Pharmaceuticals stolen in $76m warehouse raid recovered

Warehouse securityEnforcement officials in the USA have recovered all of the $76m-worth of pharmaceutical products stolen in a raid on an Eli Lilly distribution centre in Enfield, Connecticut, in March 2010, making 11 arrests.

The notorious raid was notable not only for the value of the good seized but also the sophistication of the attack, with the perpetrators disabling phone lines, cutting a hole in the roof and rappelling down inside to gain access to the telecommunications room, where they disabled the alarm and access control systems.

A joint operation by the local police department, Federal Bureau of Investigation (FBI), Department of Justice officials and the Miami Organized Crime Drug Enforcement Task Force resulted in the recovery of the missing goods from a warehouse in Doral, Florida, in October 2011, according to just-released information.

Two Cubans - Amaury and Ahmed Villa - as well as nine other people have been taken into custody. The two brothers have been charged with participating in the theft of the medicines, which included antidepressants Prozac (fluoxetine) and Cymbalta (duloxetine) as well as schizophrenia treatment Zyprexa (olanzapine), as well as involvement in a scheme to sell on the drugs.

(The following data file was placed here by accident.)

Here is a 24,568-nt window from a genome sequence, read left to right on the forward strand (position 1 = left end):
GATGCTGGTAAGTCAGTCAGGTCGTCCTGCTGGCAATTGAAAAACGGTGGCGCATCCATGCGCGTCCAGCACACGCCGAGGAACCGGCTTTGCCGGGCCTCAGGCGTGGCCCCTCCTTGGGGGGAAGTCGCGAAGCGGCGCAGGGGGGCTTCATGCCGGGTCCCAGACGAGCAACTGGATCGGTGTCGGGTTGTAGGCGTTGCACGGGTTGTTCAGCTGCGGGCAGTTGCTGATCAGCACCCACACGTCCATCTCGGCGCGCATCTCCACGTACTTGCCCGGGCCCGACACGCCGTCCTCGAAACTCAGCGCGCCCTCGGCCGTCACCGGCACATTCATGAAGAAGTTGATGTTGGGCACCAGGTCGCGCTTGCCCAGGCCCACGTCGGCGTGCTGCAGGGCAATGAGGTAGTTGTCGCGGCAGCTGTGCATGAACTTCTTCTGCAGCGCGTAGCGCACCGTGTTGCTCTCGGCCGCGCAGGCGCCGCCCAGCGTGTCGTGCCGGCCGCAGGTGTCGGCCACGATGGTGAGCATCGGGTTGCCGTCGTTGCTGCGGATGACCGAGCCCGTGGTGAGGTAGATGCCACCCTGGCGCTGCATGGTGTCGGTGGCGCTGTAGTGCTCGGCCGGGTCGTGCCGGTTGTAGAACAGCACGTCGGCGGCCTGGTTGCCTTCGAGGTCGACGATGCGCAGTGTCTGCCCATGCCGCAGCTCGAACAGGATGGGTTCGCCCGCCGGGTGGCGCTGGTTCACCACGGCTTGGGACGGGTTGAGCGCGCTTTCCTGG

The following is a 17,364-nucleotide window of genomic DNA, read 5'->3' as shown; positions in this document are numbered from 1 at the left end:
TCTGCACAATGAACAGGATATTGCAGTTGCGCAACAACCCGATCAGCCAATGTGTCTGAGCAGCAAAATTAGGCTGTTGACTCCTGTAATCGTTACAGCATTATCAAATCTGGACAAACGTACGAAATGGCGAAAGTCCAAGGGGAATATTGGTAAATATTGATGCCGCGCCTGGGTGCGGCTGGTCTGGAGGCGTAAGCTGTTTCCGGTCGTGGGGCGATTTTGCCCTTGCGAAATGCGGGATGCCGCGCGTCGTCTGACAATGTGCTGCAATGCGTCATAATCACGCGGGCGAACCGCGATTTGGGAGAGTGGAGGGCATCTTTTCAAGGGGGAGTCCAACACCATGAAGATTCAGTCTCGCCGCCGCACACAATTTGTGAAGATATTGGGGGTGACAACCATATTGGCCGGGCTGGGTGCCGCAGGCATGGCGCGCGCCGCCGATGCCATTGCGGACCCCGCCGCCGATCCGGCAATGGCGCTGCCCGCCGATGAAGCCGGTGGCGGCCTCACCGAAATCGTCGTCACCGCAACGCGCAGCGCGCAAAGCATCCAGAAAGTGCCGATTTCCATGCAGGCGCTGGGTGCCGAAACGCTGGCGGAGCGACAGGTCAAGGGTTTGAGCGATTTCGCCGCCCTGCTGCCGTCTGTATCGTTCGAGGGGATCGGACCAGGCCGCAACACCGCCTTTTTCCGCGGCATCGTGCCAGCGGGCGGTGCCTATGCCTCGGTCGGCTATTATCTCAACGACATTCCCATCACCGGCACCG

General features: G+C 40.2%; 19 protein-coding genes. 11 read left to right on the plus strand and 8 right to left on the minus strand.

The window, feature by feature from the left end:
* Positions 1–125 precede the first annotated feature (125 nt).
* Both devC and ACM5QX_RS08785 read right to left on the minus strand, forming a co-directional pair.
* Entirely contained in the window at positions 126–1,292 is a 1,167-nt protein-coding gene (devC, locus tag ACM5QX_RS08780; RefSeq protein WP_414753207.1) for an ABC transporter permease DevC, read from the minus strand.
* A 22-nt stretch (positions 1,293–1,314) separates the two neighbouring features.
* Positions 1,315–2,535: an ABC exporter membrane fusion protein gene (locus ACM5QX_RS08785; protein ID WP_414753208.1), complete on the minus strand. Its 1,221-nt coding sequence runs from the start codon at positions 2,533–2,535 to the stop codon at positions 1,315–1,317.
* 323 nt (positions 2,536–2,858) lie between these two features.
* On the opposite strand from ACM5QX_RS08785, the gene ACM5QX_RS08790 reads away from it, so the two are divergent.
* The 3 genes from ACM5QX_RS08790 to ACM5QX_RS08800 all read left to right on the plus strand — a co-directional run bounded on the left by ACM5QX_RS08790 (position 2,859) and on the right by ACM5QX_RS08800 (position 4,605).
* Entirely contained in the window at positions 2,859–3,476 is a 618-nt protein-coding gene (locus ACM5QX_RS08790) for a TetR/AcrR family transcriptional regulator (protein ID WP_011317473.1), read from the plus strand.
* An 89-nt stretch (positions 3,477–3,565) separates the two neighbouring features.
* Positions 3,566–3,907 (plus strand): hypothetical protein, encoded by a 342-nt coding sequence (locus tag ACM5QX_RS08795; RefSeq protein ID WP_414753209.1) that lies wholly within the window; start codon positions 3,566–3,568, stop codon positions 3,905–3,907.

They are suspected of involvement in a nationwide theft ring targeting warehouses, with other cases including the theft of $8m-worth of cigarettes from a facility in Illinois in January 2010. It is speculated they were linked to the Enfield theft after one of the brothers - who both have prior criminal records - left a fingerprint on a bottle of water at the scene.

"We believe that a prolific cargo theft ring has been dismantled," said US Attorney David Fein of Hartford, Connecticut, in a statement.

Lilly applauded the development, with Maria Crowe, president of manufacturing operations at the company, noting that "for more than two years, Lilly has cooperated with this criminal investigation - providing important information to federal and local authorities to help piece together the details of the theft."

The products taken from the warehouse have been prevented from entering pharmaceutical distribution channels, said the firm, which plans to destroy them when they are no longer needed as evidence.

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